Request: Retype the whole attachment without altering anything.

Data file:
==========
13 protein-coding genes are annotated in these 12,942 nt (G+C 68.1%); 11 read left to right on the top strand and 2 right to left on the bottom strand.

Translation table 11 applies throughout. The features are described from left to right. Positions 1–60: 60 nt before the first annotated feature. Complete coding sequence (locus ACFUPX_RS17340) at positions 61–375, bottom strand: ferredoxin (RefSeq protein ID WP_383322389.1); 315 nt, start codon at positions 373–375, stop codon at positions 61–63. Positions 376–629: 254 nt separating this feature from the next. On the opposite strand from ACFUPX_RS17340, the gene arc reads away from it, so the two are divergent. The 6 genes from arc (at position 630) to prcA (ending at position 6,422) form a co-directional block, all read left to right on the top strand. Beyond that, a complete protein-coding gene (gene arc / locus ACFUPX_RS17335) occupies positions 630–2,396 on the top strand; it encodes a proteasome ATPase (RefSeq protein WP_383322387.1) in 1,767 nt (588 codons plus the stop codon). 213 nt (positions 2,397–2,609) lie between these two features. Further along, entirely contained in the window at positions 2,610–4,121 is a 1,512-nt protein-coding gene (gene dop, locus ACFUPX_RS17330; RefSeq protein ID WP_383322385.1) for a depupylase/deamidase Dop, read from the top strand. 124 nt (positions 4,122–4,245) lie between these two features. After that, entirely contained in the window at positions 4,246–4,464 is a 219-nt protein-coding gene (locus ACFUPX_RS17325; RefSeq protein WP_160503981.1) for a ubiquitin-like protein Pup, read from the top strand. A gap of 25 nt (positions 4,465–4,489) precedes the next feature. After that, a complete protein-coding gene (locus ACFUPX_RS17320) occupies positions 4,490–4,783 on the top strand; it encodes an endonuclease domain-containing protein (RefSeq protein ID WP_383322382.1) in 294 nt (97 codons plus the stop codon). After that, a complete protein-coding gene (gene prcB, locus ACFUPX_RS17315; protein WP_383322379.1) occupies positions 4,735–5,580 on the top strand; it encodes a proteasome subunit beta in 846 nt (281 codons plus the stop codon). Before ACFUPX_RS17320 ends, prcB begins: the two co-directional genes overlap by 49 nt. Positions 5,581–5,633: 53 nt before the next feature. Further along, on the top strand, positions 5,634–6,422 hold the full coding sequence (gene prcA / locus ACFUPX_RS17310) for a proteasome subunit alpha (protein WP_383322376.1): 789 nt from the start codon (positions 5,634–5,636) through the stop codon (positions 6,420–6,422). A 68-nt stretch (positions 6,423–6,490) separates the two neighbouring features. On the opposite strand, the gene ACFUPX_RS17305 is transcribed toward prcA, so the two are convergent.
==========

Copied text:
13 protein-coding genes are annotated in these 12,942 nt (G+C 68.1%); 11 read left to right on the top strand and 2 right to left on the bottom strand.

Translation table 11 applies throughout. The features are described from left to right. Positions 1–60: 60 nt before the first annotated feature. Complete coding sequence (locus ACFUPX_RS17340) at positions 61–375, bottom strand: ferredoxin (RefSeq protein ID WP_383322389.1); 315 nt, start codon at positions 373–375, stop codon at positions 61–63. Positions 376–629: 254 nt separating this feature from the next. On the opposite strand from ACFUPX_RS17340, the gene arc reads away from it, so the two are divergent. The 6 genes from arc (at position 630) to prcA (ending at position 6,422) form a co-directional block, all read left to right on the top strand. Beyond that, a complete protein-coding gene (gene arc / locus ACFUPX_RS17335) occupies positions 630–2,396 on the top strand; it encodes a proteasome ATPase (RefSeq protein WP_383322387.1) in 1,767 nt (588 codons plus the stop codon). 213 nt (positions 2,397–2,609) lie between these two features. Further along, entirely contained in the window at positions 2,610–4,121 is a 1,512-nt protein-coding gene (gene dop, locus ACFUPX_RS17330; RefSeq protein ID WP_383322385.1) for a depupylase/deamidase Dop, read from the top strand. 124 nt (positions 4,122–4,245) lie between these two features. After that, entirely contained in the window at positions 4,246–4,464 is a 219-nt protein-coding gene (locus ACFUPX_RS17325; RefSeq protein WP_160503981.1) for a ubiquitin-like protein Pup, read from the top strand. A gap of 25 nt (positions 4,465–4,489) precedes the next feature. After that, a complete protein-coding gene (locus ACFUPX_RS17320) occupies positions 4,490–4,783 on the top strand; it encodes an endonuclease domain-containing protein (RefSeq protein ID WP_383322382.1) in 294 nt (97 codons plus the stop codon). After that, a complete protein-coding gene (gene prcB, locus ACFUPX_RS17315; protein WP_383322379.1) occupies positions 4,735–5,580 on the top strand; it encodes a proteasome subunit beta in 846 nt (281 codons plus the stop codon). Before ACFUPX_RS17320 ends, prcB begins: the two co-directional genes overlap by 49 nt. Positions 5,581–5,633: 53 nt before the next feature. Further along, on the top strand, positions 5,634–6,422 hold the full coding sequence (gene prcA / locus ACFUPX_RS17310) for a proteasome subunit alpha (protein WP_383322376.1): 789 nt from the start codon (positions 5,634–5,636) through the stop codon (positions 6,420–6,422). A 68-nt stretch (positions 6,423–6,490) separates the two neighbouring features. On the opposite strand, the gene ACFUPX_RS17305 is transcribed toward prcA, so the two are convergent.